Sked, Alan (1981) Historians, the nationality question and the downfall of the Hapsburg Empire. Transactions of the Royal Historical Society (Fifth Series), 31 . pp. 175-193. ISSN 0080-4401
Was the Habsburg Empire doomed to collapse, and if so, at what point did its collapse become inevitable? This is a question which has been debated consciously and unconsciously by historians ever since 1918. Today, it is true, Austrian historians are warning against it— Professor Wandruszka even a decade ago advised us to do our ‘duty’ and accept ‘the tragic element in history’1—yet the issue is still discussed. Alexander Gerschenkron, for example, in his last work on Austrian history2 chose a counter-factual theme, and in the introduction to his book condemned historians—presumably those like Professor Wandruszka—who were ‘anxious to prevent people from asking pertinent and interesting questions and [had] neither the wit nor the imagination for asking those questions themselves’. Whether Professor Gerschenkron himself employed too much imagination is only one of the issues to be examined in this paper.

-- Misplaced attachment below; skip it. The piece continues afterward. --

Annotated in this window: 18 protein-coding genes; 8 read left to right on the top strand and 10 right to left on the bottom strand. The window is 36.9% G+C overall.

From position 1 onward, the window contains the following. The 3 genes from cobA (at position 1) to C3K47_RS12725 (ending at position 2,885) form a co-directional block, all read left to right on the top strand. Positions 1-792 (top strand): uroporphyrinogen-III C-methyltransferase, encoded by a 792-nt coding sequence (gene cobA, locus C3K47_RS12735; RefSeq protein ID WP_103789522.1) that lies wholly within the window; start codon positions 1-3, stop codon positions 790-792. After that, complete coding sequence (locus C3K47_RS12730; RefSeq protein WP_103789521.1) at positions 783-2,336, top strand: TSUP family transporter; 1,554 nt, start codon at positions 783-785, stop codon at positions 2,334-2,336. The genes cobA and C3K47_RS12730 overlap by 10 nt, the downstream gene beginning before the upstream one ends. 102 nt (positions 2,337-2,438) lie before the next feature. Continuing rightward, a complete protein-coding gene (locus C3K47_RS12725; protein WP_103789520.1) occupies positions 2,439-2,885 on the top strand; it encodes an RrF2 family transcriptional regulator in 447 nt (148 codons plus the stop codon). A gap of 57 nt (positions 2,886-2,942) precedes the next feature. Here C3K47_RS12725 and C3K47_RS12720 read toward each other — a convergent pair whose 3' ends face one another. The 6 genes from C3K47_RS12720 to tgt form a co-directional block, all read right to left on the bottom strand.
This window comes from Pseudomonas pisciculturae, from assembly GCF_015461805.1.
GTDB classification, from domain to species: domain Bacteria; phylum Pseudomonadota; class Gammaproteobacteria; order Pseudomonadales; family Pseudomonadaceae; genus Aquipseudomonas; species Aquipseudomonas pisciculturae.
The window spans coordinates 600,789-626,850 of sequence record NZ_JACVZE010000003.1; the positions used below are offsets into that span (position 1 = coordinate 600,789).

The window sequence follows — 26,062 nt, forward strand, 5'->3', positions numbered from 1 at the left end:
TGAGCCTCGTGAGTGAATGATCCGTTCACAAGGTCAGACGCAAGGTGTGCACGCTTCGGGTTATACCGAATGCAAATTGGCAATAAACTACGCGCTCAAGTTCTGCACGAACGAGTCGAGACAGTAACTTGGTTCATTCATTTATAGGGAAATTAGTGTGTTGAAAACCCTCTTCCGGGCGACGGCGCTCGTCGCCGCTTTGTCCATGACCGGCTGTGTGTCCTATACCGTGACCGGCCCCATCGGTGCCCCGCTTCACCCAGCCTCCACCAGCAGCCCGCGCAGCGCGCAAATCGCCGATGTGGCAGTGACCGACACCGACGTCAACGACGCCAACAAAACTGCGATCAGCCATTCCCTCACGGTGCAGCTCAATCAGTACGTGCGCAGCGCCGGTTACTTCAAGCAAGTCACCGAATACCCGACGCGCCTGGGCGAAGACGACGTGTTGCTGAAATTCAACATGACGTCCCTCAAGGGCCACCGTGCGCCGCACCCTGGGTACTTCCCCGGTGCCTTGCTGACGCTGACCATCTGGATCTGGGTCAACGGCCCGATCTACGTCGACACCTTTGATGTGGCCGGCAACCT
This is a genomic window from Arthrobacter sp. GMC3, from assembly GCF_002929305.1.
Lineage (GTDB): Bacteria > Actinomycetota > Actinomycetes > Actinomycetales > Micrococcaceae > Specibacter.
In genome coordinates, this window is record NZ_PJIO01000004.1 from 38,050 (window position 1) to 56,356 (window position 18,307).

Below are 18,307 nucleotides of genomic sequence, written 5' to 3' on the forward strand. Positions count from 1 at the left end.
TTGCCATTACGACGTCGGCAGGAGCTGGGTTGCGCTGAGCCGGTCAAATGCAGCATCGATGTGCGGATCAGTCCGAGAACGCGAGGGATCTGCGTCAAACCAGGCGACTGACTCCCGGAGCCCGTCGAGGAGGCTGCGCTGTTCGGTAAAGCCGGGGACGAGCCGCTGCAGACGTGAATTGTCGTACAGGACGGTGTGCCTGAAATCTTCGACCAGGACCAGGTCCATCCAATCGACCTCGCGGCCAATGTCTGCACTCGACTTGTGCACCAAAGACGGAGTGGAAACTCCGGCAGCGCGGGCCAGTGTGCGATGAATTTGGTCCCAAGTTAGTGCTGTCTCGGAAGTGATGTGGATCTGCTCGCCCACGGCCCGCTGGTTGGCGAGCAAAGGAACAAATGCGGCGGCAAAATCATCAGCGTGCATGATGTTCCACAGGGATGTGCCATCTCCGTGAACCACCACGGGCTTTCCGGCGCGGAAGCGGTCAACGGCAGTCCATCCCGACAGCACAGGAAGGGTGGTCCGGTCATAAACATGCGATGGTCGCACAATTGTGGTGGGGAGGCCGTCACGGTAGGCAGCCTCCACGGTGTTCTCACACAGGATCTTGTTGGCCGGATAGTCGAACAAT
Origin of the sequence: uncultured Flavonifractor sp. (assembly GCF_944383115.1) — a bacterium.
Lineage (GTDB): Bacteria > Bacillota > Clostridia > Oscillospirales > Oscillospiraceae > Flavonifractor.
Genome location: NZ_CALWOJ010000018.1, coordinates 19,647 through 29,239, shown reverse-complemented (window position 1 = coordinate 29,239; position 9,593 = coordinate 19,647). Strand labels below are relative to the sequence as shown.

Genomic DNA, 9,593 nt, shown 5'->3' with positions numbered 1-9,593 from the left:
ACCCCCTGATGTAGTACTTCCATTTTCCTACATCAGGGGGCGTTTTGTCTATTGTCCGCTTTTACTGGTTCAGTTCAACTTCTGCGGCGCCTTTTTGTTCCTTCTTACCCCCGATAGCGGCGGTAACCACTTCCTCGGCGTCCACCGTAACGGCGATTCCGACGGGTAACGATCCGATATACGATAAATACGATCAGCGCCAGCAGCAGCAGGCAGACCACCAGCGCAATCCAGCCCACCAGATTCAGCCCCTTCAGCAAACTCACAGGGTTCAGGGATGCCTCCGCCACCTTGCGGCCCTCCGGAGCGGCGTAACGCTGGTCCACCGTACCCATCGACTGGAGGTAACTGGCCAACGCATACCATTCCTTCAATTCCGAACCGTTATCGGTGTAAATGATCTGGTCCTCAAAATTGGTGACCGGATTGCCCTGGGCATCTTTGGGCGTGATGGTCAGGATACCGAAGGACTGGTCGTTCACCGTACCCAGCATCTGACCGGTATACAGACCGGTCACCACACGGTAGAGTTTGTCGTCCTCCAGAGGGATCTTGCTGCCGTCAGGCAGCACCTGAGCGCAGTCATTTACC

|Additional Information:||© 1981 Cambridge University Press|
|Library of Congress subject classification:||D History General and Old World > DB Austria|
|Sets:||Departments > International History|
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